Sunday, April 18, 2010

The Conversion of Saul (Acts 9:1-20)

I have, on occasion, encountered people with bad breath. But even so, I have never thought of that breath as actually murderous, which must mean that Luke is talking about something different here when he describes Saul.

He has transformed from the bystander who watched Stephen's execution to someone who actively fights this new "way" and its followers. Remember, Saul is a devout Jew who obeys all the commandments. To him, these people who try to suggest that God has some kind of "son" or that this teacher of theirs is somehow like God is the worst kind of blasphemy. The first thing he says in the morning and the last thing he says every night is the shema, the Hebrew prayer from Deuteronomy that says "Hear, O Israel, the Lord is your God, the Lord is One."

To him, these people are attacking his God, and prison is the least they deserve for it. So he gets some warrants and heads out to Damascus to round some of them up who've fled Jerusalem. Along the way, he has a little problem (I know people who like to suggest that he was riding a ass, or donkey, and that the voice from the Heavens literally knocked him off his...donkey. No way to prove that, but there are definite parallels with hearing a call to ministry).

In his vision, Saul learns that instead of defending God as he thought he was doing, he was actually attacking him! He was not God's friend but his enemy. Now blind, he enters Damascus in a much different way than he had thought he would. For three days, he fasts.

Put yourself inside his head. What will happen to him now? Will the followers of this new way find him and take their revenge? Is his blindness permanent, God's punishment for his opposition to the divine plan? How would it feel to be someone who learns that the God you thought you were serving turns out to be the God you were attacking? Alone in a strange city, lost, sightless and unsure of the future he thought he had mapped out.

Across the city lives a disciple named Ananias. God appears to him in a vision and tells him to go to this man Saul and heal him. Ananias demurs, quite sensibly from our point of view. Saul has been a great threat to the followers of the Way and now, made sightless, his threat is neutralized. Wouldn't it be safer to leave him that way? No, God says. I have plans for him. Do what I ask.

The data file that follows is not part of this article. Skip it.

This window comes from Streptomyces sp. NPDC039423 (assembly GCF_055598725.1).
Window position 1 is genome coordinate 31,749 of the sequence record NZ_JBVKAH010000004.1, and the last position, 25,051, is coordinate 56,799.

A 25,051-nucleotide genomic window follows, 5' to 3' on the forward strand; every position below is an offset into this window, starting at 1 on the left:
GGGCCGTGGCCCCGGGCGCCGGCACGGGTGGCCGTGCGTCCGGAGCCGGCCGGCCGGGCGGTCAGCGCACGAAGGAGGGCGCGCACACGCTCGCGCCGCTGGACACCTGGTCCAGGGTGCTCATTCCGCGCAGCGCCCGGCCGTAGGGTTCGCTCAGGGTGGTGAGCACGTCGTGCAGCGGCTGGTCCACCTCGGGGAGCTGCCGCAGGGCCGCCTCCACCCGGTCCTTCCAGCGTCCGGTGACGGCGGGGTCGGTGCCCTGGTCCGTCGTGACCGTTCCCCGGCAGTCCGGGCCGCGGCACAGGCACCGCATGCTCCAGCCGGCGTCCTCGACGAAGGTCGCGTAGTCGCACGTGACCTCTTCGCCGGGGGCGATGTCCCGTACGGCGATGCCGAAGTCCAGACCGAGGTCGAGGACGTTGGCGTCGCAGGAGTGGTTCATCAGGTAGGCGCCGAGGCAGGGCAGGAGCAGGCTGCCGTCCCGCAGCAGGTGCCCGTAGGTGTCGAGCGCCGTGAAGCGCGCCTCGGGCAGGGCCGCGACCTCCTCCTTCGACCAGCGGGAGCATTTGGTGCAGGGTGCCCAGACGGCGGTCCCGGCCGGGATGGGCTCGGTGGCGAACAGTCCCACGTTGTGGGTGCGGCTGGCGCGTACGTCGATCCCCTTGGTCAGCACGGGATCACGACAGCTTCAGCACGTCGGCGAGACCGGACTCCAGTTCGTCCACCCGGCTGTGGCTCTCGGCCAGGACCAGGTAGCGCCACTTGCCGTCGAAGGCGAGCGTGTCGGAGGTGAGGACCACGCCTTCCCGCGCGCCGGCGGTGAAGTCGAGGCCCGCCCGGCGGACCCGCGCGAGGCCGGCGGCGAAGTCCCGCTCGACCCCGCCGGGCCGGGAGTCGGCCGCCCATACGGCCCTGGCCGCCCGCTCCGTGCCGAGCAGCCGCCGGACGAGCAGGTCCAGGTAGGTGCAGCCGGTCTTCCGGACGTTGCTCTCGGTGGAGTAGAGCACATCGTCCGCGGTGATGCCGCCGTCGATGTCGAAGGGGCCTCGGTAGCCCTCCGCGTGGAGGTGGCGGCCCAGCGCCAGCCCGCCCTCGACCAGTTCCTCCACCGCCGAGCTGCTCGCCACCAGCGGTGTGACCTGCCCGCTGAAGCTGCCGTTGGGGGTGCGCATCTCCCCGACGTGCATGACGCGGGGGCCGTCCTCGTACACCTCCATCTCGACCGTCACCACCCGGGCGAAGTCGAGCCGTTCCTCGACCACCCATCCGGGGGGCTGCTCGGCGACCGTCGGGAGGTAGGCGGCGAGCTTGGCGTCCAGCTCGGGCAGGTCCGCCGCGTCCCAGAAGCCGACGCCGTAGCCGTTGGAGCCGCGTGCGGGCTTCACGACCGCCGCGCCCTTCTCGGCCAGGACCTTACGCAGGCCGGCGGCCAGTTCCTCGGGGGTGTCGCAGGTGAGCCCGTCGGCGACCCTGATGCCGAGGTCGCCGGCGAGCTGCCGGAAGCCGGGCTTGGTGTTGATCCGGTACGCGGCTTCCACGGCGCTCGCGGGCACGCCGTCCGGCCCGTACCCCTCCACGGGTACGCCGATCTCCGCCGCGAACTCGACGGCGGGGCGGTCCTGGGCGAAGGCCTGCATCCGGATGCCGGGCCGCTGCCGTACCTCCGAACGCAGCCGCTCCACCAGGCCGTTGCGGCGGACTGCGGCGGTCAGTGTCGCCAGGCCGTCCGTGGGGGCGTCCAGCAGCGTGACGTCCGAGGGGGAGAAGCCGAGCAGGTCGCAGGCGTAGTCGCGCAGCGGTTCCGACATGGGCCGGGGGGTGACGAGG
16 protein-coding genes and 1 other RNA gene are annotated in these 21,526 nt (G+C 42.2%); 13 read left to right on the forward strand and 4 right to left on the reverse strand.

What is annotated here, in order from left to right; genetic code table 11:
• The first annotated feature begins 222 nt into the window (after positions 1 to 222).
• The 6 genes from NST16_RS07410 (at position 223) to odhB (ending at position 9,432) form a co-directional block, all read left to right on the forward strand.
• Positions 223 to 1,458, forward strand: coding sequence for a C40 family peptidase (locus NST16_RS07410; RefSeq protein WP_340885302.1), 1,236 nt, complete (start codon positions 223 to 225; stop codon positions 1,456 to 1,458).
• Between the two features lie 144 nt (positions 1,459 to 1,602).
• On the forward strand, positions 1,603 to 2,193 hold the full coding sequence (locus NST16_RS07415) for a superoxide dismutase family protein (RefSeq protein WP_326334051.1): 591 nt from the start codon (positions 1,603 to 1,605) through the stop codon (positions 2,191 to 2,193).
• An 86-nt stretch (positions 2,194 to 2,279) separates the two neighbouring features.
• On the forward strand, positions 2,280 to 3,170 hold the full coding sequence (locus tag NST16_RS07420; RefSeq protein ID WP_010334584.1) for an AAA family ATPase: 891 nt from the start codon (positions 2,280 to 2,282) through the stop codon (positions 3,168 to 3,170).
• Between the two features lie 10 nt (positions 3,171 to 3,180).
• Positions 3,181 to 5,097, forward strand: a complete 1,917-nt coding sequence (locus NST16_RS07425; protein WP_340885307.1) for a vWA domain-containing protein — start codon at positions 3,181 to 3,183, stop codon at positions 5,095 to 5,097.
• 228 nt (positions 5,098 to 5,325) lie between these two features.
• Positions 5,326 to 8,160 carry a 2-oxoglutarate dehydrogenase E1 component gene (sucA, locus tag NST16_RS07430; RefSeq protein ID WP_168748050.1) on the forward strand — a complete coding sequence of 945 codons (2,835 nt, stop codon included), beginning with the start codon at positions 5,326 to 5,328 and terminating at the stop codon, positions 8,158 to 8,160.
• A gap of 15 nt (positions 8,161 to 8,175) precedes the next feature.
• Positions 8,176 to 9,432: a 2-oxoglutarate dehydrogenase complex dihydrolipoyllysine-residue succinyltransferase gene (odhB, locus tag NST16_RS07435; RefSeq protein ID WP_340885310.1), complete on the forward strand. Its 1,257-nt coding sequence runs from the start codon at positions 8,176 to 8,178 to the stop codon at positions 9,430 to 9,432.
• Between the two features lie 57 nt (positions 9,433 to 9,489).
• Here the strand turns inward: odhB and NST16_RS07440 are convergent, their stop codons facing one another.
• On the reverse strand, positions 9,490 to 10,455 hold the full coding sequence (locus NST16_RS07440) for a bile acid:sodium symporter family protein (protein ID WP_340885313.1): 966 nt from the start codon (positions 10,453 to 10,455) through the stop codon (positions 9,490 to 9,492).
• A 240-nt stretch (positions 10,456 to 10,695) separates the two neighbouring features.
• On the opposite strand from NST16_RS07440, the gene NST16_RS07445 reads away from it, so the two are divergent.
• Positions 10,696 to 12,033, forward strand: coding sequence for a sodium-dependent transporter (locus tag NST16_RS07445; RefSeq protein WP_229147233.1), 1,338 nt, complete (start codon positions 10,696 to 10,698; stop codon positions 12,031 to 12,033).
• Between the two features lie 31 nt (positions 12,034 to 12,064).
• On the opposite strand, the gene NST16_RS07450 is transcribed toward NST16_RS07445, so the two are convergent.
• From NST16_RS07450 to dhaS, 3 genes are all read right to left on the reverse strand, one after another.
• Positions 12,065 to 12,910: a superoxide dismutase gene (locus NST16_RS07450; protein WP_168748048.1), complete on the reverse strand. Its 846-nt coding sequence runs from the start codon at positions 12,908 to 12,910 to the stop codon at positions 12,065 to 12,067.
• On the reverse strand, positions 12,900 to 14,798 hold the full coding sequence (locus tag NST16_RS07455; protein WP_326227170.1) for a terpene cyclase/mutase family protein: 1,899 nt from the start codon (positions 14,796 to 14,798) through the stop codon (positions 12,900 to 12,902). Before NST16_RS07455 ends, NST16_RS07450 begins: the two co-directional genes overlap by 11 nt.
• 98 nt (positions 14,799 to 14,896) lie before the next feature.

So Ananias does. He finds the house where Saul is and goes to him. Now put yourself in his head. Before you is a man who has threatened people of your faith. Because of them, some had to flee their homes. Some are in prison and have lost everything. Some may even have died. And this guy, who is responsible for it, is right in front of you, now sightless and his threat removed.

Do you have second thoughts about what God told you to do? Do you maybe think you'll do what God asks, but after you pop the guy one on the snoot for all your pals whose lives he's messed up? Sure, Lord, I'll lay hands on him all right...

Whatever Ananias thinks, he does lay his hands on Saul, but in healing and welcome rather than vengeance and violence. The first words from his mouth are "Brother Saul." I believe that Ananias' actions gave Saul his sight, but it was those words that truly healed him. To be welcomed by one of the ones who you'd have had marching back to Jerusalem in chains, to be called "brother" by him? I think that worked the miracle of healing on the guilt-wracked, crushed spirit of Saul.

And I say that knowing that when I give myself a performance review on this issue, I am not happy with the results. I'm too often someone who wants to win the fight between me and someone who thinks differently, rather than someone who wants to win the soul. We Christians have that awesome responsibility when we discuss the gospel with someone. We live in faith that we have been accepted by God when we didn't deserve it, and that the events we marked just two weeks ago -- the resurrection of the Lord -- bears out our faith and assures us we are right.

If we have the right answer on a quiz we're right on some issue of policy or fact, then obviously the point of discussing that with someone is to demonstrate our correct thinking. Teachers don't take votes on how to solve quadratic equations.

But this right answer involves much more than simple accuracy. It involves a relationship with God that God gave us despite how little we deserved it and which God offers to everyone else on the same conditions. If Ananias had his debate with Saul about the correctness of Saul's theology, he would have won. If he had pointed how how many ways Saul got things wrong and how wrong he got them, he would have won. But Ananias did not do those things. He offered the healing that God directed him to offer, and he welcomed Saul as a brother in Christ.

And to paraphrase Paul -- Harvey, that is -- you already know the rest of that story.

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